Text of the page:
“It’s day one…”
Lethal Weapon’s effective rebranding during last week’s season premiere made some big strides for what the future of the series may look like. The season’s premiere helped introduce Seann William Scott’s Cole to the party, but it’s this week’s “Need to Know” that really put him under the microscope and begins to examine how he and Murtaugh will function as a unit. This episode repeatedly underscores the importance of starting on the right foot and the heavy expectations that are present in the first day of something new, but Lethal Weapon has constantly preached the gospel of how messy starts are an important part of life. It doesn’t matter if you have a rough start as long as you can bring it all together in the end.
Now that Lethal Weapon has properly set the table for its third season, it’s allowed to really let loose and not get lost in character introductions and tying up loose ends (i.e. major character deaths) from the previous season. Many of the same themes and ideas that these characters struggled with during the premiere still plague them now. “Need to Know” spends a lot of time looking at tough transitions, whether it’s with a new partner, frayed family dynamics, or the fallout of the city council election, but everyone has difficult territory that they’re trying to move into.
Murtaugh and Cole’s first official case together puts them on track to solve the unusual murder of an executive in the world of finance. The episode’s introduction is rather therapeutic for anyone who’s wanted to take out their aggression on their smug, entitled boss before. It’s an extreme start to the episode, but it’s also a cold open that just screams “Los Angeles” in every respect. Much like the case back in Lethal Weapon’s premiere, the crime-of-the-week here feels quite ancillary to the episode. It’s not as if the drug trafficking case that pushes “Need to Know” forward isn’t interesting (there are even mystery bodies that pop up in the drywall), but it feels like it’s much more to service Murtaugh and Cole’s character development as they try to get on even ground with each other.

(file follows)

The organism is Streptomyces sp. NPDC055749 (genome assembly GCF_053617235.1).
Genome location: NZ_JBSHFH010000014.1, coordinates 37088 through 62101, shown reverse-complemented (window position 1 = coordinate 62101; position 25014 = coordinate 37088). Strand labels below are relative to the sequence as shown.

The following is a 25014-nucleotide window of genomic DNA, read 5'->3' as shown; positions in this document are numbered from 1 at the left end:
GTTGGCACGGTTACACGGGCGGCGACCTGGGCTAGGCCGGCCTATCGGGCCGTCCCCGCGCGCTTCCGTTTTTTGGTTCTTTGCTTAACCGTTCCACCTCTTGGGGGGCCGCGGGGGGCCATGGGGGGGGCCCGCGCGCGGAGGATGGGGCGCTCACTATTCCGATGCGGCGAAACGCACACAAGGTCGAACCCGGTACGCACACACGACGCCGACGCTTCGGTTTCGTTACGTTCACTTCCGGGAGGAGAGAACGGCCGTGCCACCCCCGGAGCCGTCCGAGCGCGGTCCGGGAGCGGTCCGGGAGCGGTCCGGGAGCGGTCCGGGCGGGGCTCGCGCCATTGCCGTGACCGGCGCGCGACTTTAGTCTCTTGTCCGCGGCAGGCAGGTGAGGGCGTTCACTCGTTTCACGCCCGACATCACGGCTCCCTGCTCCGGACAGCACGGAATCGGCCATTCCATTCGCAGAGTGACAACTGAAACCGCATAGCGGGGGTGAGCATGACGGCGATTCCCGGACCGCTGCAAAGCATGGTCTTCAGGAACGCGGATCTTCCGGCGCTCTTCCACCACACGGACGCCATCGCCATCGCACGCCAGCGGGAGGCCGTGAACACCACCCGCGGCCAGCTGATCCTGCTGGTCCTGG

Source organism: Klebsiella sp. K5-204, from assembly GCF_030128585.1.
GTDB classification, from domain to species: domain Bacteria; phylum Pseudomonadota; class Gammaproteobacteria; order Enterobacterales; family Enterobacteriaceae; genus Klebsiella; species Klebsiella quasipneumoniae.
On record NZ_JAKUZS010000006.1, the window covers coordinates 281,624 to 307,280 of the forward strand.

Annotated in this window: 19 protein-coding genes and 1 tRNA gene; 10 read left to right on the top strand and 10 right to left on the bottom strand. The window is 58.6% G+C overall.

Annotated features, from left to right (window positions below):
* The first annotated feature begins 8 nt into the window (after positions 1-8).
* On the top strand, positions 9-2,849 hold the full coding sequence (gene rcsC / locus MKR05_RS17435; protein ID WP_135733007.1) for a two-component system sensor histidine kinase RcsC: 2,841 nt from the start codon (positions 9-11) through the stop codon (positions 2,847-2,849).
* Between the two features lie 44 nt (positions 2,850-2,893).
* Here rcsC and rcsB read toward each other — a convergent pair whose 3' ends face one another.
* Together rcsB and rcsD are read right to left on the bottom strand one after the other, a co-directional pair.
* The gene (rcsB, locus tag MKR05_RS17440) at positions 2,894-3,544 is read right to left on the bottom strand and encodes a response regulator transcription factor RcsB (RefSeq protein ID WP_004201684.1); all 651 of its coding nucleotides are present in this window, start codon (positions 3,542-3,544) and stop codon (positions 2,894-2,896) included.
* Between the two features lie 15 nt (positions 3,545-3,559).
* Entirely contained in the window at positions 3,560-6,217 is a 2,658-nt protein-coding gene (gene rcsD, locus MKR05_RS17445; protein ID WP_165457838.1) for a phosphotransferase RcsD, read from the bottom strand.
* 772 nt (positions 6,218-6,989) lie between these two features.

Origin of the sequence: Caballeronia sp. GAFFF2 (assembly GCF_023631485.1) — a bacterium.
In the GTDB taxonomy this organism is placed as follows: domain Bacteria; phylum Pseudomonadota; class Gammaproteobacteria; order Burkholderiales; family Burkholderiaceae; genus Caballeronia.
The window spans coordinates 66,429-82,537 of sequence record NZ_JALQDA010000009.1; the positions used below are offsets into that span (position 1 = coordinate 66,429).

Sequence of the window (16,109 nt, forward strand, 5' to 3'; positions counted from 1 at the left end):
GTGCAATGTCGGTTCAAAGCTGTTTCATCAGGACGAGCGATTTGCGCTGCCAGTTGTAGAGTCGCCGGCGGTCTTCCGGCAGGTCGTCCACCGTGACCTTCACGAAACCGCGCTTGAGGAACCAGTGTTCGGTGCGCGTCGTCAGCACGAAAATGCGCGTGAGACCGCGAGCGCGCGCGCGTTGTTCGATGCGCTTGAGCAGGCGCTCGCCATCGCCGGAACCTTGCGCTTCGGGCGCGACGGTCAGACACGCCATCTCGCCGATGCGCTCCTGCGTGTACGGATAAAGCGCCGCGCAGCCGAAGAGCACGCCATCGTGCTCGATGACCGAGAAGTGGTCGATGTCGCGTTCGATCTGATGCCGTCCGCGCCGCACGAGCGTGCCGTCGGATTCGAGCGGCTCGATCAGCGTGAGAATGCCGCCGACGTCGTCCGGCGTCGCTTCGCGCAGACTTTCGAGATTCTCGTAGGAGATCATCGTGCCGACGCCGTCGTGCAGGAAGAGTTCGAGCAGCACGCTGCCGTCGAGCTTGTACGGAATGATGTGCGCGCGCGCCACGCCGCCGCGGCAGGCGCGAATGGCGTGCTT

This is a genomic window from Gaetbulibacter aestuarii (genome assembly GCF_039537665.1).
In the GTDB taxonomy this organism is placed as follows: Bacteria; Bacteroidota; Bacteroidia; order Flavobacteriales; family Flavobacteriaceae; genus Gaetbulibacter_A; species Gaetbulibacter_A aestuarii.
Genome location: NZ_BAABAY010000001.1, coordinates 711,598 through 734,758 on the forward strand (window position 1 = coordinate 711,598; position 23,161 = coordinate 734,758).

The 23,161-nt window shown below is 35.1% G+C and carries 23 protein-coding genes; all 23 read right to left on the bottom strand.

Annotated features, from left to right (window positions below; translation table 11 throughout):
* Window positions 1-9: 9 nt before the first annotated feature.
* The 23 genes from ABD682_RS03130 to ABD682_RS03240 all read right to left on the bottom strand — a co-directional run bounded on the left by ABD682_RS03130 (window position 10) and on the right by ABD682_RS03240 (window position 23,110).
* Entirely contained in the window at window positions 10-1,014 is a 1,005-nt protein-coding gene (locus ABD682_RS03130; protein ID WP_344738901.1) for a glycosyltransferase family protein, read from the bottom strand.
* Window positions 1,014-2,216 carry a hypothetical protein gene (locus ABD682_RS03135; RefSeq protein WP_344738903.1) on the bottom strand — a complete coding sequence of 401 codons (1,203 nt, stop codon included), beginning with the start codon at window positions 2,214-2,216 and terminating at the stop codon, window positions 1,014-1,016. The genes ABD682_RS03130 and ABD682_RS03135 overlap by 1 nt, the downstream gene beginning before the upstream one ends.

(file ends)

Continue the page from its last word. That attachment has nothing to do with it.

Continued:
On that matter, Murtaugh is particularly determined to start off on the right foot with Cole and do everything that he can to foster a healthy partnership between them. Murtaugh’s attitude here is all sorts of sweet and it’s rather endearing to see how anxious he gets in his efforts to impress Cole. He even wants to invite the guy over for dinner to give him the full Murtaugh experience. In spite of Murtaugh’s enthusiasm to make all of this work, Cole continues to hold things close to his chest.
Murtaugh becomes concerned that he can’t properly build their partnership up if he doesn’t truly know who he’s working with. Once Murtaugh finally stops trying to figure out his partner, he’s able to settle in and get a little closer with him, but it takes time for them to reach this level of comfort.
Even though Cole may be “moonwalking” away from Murtaugh, he tries to get as close as possible to his own family. Cole wants to figure out what role he can play for his ex-wife and his daughter as he attempts to move forward with their new dynamic. This is something that Cole thought he was okay with, but this is decidedly not the case when he realizes that his ex is now dating someone. Not only that, but this person is also very much in his family’s life. This melodrama isn’t too distracting at this point, but moving forward, the series doesn’t necessarily need Cole crashing his wife’s job at the hospital whenever he feels insecure.
Lethal Weapon also provides some more quality time with Cole’s PTSD. His trauma mostly amounts to minor flashes throughout the episode, but details like the fact that Cole sleeps on the floor instead of his bed and that he hasn’t had a steady sleep in a while continue to help humanize the character. Hopefully, Lethal Weapon won’t feel obligated to do a PTSD check-in with Cole every episode as it did with Riggs’ daddy issues, but for now, it’s a welcome dimension to the season. Cole’s family, even if he is a few steps removed from them, are the one saving grace that can ground him and keep the darkness at bay. And speaking of keeping the darkness at bay, Murtaugh quasi-sees Dr. Cahill to further talk through his issues. It may be in an unprofessional sense at this point, but it’s a fun twist on their relationship and a smart way to keep her around in the program.